Under the city charter, a vice mayor has only two formal duties: 1) Preside at council meetings for a one-year term, and 2) Become acting mayor if that position becomes vacant, until a successor is elected.
Informally, the job could entail much more.
Richmond's new government splits into two branches. The mayor will lead the executive branch. City Council becomes the legislative branch.
The vice mayor could leverage his or her position to become a voice of the legislative branch, a foil to Wilder, serving as the liaison between the mayor and council. He or she could help rally council consensus and put the mayor's power in check.
That's because City Council can, with a majority vote, reject legislation introduced by the mayor. In contrast, the mayor lacks veto power over City Council.
Wilder played down that fact in an election night interview with Style Weekly on WRVA 1140-AM. Asked about council's power to strike down his legislation, he said:
"I don't know that that's the situation, and we'll talk about that as we go. I intend to reach out to council and work with them, and do everything I can to see that we can have a smooth, mellifluous undertaking. If that can take place, it will take place. Trust me, the mayor has tremendous power. I'll exert it and use it."
Wilder earned a clear mandate, having won all nine precincts and more than three-quarters of the vote. He will set a vision, build a budget and serve as the voice of the city and perhaps, the region (see News & Features, page 11).
"It's force of personality, man," Councilman Manoli Loupassi says of Wilder's star power. "It gives the whole city kind of a boost. And there are things that he can do or say that very few people can do or say. And that gives him a lot of moral authority. And it gives him a lot of political authority."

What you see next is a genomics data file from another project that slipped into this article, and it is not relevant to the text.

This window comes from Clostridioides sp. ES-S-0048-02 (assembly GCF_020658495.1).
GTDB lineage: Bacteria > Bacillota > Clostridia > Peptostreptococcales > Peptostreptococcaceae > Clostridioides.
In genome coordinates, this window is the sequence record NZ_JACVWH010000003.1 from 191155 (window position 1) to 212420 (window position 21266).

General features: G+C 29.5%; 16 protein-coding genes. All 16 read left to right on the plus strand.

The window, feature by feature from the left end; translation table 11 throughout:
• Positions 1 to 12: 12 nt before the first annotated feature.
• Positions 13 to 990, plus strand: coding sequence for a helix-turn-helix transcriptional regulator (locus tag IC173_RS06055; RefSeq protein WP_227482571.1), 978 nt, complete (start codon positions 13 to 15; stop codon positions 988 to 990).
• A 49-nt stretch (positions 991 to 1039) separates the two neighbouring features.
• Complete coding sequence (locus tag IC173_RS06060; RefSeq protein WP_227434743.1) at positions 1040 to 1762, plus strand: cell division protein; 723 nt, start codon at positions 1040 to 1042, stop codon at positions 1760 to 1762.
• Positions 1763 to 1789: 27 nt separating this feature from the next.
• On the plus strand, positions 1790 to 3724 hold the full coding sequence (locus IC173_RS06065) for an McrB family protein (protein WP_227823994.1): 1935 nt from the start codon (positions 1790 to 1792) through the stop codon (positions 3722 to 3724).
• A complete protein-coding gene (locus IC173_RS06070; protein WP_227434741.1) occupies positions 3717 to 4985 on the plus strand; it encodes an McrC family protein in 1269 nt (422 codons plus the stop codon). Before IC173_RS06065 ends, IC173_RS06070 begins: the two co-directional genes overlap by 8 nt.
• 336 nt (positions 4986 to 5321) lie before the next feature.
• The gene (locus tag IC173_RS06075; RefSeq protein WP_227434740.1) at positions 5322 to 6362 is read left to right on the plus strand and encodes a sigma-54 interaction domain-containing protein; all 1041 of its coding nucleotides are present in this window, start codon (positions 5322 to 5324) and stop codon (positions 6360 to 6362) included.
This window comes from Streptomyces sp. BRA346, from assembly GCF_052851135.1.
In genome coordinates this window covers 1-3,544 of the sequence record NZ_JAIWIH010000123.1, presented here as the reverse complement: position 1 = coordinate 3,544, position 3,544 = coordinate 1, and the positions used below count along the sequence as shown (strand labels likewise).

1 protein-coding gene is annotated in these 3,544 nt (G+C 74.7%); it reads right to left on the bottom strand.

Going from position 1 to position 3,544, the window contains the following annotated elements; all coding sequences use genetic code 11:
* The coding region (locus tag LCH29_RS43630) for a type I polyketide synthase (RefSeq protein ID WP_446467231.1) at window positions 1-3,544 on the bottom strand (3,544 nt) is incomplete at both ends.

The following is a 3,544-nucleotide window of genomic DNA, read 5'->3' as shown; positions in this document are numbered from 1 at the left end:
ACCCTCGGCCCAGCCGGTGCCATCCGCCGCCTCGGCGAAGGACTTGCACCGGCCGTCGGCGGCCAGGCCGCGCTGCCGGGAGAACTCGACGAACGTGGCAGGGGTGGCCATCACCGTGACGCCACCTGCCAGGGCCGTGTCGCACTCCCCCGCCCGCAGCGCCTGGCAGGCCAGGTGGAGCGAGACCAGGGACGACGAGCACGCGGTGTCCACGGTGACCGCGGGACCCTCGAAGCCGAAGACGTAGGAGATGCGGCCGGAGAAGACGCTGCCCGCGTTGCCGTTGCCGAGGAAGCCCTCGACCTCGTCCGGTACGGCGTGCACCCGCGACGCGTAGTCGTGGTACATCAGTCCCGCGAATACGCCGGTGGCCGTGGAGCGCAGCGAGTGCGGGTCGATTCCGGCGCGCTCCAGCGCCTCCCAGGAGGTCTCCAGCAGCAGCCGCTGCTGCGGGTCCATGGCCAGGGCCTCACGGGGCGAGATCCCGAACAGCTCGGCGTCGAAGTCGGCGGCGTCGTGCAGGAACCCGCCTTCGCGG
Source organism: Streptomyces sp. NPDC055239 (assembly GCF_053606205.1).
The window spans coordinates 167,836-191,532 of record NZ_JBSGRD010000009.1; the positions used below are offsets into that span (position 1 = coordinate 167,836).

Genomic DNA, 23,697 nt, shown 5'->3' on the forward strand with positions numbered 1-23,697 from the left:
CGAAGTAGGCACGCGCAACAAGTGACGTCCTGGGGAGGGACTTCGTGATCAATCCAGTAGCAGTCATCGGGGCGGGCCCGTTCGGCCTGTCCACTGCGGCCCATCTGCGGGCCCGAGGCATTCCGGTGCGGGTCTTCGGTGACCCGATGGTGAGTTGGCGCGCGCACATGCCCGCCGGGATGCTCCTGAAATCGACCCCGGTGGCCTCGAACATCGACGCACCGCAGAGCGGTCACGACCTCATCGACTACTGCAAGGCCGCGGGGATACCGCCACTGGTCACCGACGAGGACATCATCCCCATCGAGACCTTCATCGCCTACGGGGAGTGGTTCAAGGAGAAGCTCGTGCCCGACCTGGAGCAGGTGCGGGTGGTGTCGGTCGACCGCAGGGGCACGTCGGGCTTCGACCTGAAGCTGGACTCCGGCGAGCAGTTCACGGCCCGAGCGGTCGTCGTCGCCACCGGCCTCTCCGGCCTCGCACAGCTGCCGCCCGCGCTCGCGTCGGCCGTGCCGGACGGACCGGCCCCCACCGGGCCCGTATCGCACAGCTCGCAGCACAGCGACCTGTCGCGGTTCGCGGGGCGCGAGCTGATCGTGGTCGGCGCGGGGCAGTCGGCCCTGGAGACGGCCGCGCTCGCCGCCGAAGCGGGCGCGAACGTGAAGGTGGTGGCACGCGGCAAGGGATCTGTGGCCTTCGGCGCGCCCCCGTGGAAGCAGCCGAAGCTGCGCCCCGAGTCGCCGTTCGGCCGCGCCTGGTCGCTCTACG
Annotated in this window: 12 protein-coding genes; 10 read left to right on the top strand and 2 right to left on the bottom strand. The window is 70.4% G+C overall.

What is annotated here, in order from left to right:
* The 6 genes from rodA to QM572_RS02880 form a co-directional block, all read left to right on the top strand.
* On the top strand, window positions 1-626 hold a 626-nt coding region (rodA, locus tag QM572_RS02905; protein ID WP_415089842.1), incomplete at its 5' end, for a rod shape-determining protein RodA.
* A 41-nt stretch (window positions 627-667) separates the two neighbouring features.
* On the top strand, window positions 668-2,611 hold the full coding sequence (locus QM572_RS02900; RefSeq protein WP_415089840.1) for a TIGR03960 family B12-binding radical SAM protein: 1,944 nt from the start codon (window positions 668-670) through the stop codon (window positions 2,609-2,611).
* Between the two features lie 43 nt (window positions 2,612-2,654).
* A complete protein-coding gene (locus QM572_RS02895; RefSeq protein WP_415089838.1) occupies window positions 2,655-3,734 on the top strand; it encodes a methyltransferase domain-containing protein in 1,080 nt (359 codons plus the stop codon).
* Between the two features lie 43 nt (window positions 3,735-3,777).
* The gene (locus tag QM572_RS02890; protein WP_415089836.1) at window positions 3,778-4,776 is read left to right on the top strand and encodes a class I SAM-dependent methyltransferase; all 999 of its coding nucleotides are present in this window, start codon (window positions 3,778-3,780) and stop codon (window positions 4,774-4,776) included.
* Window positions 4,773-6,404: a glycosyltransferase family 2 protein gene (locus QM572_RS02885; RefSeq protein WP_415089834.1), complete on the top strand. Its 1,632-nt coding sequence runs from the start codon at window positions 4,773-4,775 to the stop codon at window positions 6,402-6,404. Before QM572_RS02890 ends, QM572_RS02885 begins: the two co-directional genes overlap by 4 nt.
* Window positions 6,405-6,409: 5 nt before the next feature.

Council can balance that too, adds Loupassi, whose campaign committee donated $2,000 to Wilder. "Everybody's just got to play by the rules, and we will."
First, the council must decide how much authority to confer upon its next vice mayor. For now, Councilwoman Jackie Jackson sees the vice-mayor position mostly as a presiding officer at meetings.
"Each of us will still have our own access to the mayor," Jackson says. "If there's a need for a common voice, I'm sure we will come together and determine who that common voice will be."
She adds, "It's going to be important for us to work together and not try to vie for position or stance, so to speak."
But without a strong, experienced and organizationally effective leader as vice mayor, says returning Councilman Bill Pantele, "the result will be a very weak and very fractured City Council."
Who's in contention? Current Vice Mayor Delores McQuinn, perhaps. Jackson would consider it. Pantele wouldn't rule it out.
But Loupassi, the only council member unopposed Nov. 2, says he wants the job.
"I have been around for a pretty good while now," Loupassi says. "I know the folks on the council. And I hope I have their respect. They know in dealing with me that I'm a straight-up guy." Jason Roop
Letters to the editor may be sent to: email@example.com